But a year later, in 1Q2020, 37% of premium volume went to contracts where investors chose to keep their money invested for terms longer than one-year. The six-year term is popular because it offers some of the highest and most alluring potential gains. Generally, the longer the holding period, and the smaller the downside buffer, the higher the upside potential for the crediting method, regardless of the index selected.

“The pricing will be more favorable with the longer-durations,” according to SRI’s Giesing. “Investors are also opting for more downside protection. As market volatility has increased, issuers are seeing more flows into the larger buffers—the -20% and -30% buffers.”

Wink’s survey suggests that investors are comfortable with the buffer concept. For more than three-quarters of premium, the contract owner chose a downside buffer (where the owner’s losses don’t start until the account value has dipped by at least 10%), 13.8% chose a downside floor (where the owner absorbs losses up to 10%, but no farther), and 9.9% chose 100% protection—thereby turning their IVA into the equivalent of a super-safe FIA with a maximum upside of only about 3.4% per year.

Additional sales patterns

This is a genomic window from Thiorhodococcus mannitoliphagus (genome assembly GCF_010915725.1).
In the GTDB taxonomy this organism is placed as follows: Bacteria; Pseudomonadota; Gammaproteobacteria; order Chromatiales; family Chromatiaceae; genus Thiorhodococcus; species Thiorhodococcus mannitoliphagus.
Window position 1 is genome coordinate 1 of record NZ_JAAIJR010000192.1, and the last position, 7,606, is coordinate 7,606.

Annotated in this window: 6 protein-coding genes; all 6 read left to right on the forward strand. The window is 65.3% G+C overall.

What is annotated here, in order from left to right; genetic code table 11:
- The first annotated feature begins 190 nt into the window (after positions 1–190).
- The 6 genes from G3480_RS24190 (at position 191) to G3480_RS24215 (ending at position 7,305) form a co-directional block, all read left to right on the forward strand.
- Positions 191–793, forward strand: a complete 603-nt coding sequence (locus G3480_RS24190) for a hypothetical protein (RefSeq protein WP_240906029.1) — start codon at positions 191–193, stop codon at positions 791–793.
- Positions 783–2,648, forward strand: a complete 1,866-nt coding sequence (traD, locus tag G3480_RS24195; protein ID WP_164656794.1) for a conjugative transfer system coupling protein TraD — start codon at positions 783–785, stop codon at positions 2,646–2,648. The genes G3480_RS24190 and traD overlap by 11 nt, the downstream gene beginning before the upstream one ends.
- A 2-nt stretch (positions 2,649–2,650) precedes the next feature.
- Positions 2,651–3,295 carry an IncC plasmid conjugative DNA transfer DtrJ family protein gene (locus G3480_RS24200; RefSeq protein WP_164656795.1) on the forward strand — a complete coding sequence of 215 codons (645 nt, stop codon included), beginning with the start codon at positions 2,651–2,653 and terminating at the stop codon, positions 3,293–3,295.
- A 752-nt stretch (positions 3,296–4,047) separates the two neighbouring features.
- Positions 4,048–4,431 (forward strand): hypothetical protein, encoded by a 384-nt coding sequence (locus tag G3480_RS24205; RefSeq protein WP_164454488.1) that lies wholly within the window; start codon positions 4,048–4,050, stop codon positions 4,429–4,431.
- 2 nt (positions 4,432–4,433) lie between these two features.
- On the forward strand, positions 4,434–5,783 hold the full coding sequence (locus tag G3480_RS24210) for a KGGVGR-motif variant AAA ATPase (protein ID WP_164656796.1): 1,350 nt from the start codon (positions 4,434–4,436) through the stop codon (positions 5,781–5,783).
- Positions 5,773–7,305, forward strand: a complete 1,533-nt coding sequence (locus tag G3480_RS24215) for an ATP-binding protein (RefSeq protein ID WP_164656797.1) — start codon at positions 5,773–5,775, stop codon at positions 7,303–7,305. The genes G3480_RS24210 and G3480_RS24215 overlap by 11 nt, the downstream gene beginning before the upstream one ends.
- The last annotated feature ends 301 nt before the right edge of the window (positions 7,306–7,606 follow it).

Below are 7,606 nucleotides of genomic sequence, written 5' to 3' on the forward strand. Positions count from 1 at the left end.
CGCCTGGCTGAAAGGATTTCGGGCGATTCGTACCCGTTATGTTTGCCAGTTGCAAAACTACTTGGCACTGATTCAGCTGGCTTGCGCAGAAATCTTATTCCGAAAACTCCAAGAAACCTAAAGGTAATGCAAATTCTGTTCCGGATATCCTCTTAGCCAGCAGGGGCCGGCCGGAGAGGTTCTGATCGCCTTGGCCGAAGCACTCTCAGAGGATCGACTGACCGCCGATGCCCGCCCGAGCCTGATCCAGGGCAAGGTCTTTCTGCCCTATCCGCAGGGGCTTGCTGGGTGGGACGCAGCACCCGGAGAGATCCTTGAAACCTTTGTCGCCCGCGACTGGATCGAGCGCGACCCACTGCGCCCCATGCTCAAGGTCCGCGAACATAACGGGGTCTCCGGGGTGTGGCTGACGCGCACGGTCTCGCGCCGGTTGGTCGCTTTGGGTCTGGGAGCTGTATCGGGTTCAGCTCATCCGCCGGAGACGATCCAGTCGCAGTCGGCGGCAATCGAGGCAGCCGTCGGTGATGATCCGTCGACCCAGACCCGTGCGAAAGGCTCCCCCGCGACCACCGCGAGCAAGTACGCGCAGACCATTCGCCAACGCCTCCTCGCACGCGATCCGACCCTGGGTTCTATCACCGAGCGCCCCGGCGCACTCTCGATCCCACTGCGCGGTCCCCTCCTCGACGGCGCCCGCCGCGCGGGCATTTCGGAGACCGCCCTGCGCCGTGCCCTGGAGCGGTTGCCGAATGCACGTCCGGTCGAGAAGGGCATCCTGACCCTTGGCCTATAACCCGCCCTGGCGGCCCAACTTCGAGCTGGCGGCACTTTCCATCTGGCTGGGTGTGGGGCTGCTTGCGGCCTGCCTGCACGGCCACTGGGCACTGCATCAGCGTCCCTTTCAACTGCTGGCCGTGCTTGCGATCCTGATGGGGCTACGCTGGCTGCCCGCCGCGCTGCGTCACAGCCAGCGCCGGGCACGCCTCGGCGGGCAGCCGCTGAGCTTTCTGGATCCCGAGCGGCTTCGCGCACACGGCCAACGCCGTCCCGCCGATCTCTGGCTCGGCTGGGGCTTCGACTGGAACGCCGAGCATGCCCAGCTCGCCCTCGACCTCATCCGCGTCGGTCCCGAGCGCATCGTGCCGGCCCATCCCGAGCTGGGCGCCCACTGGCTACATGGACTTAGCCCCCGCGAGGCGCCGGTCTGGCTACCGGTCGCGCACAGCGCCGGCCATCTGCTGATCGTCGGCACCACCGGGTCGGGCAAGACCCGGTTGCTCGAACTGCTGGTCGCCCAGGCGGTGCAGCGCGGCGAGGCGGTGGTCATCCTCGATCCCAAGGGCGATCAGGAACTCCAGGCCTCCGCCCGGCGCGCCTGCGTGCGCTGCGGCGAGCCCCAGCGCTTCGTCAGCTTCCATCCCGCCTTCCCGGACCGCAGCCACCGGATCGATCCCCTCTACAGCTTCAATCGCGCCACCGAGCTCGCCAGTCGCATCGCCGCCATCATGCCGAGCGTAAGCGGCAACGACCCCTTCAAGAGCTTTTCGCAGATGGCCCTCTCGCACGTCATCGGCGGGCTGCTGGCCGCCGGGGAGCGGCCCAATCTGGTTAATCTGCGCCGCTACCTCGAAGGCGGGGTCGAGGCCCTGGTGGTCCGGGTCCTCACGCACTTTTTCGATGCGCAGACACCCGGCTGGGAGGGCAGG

Qualified sales (where the premium is paid with tax-deferred money) represented 62% of total first quarter structured annuity sales, with 64% of the premium coming from Individual Retirement Accounts (IRAs) and 36% from employer-sponsored retirement plans. The average issue age from all contracts was 62. The evidence suggests that older investors are buying this product to protect their assets during the so-called “red zone” around the retirement date, when they are vulnerable to losses that they don’t have time to recover.

The average structured annuity sales premium reported was $138,685 a decline of nearly 3%, compared to the previous quarter. The average structured annuity premium ranged from $43,786 to $677,524. The policy count overall was 18,982 policies for the quarter, an increase of more than 6% as compared to the previous quarter. The average policy count per issuer was 2,109.